Who was Ayn Rand?

Ayn Rand (1905- 1982) was a Russian-American novelist, philosopher, playwright and screenwriter. She is highly known for her best-selling fiction novels: The Fountainhead and Atlas Shrugged as well as for defining and developing a revolutionary philosophical system called Objectivism. Rand was born and educated in Russia, then emigrated to the United States in 1926. She first achieved fame with the publication of The Fountainhead in 1943 and her magnum opus Atlas Shrugged was published in 1957.

Rand's political views are clearly pronounced in her fiction novels, especially in Atlas Shrugged where she emphasized the necessity of respecting individual rights such as life, liberty, property and the pursuit of happiness. Rand advocated both political and social freedom; and, therefore, advocated total separation of economics and state in the form of laissez-faire capitalism enforced via a constitutionally limited government.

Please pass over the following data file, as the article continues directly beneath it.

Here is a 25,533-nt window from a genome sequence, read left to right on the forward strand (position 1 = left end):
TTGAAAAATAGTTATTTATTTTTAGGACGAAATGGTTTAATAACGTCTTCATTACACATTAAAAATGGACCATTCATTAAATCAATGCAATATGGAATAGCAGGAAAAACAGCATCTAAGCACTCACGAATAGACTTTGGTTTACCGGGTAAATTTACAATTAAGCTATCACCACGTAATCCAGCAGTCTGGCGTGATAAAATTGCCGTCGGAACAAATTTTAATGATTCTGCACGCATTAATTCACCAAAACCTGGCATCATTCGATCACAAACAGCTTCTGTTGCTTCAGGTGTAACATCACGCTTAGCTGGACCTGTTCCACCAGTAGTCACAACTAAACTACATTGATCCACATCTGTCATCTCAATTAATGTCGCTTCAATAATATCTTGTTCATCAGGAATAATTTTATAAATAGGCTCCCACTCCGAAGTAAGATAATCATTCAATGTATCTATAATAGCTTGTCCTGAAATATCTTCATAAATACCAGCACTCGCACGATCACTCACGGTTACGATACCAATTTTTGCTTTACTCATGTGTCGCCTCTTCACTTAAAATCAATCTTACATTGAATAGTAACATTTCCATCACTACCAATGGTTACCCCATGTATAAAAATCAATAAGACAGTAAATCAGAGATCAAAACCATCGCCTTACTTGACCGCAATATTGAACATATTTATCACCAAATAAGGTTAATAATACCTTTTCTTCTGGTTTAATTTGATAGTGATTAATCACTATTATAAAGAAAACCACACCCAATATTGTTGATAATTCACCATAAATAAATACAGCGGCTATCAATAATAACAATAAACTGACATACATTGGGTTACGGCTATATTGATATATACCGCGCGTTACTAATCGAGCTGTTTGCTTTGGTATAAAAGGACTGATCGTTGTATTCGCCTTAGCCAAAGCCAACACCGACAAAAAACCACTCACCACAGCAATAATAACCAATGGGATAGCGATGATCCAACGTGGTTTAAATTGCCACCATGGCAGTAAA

Ayn Rand was a fierce opponent of all forms of political slavery: collectivism, fascism, communism and socialism, or even a mixed-economy. Her ethical theory promoted rational self-interest as opposed to the sacrifice of others or of oneself. Rand was committed to reason as an absolute means of acquiring knowledge and as the most important aspect of her philosophy stating: "I am not primarily an advocate of capitalism, but of egoism; and I am not primarily an advocate of egoism, but of reason. If one recognizes the supremacy of reason and applies it consistently, all the rest follows."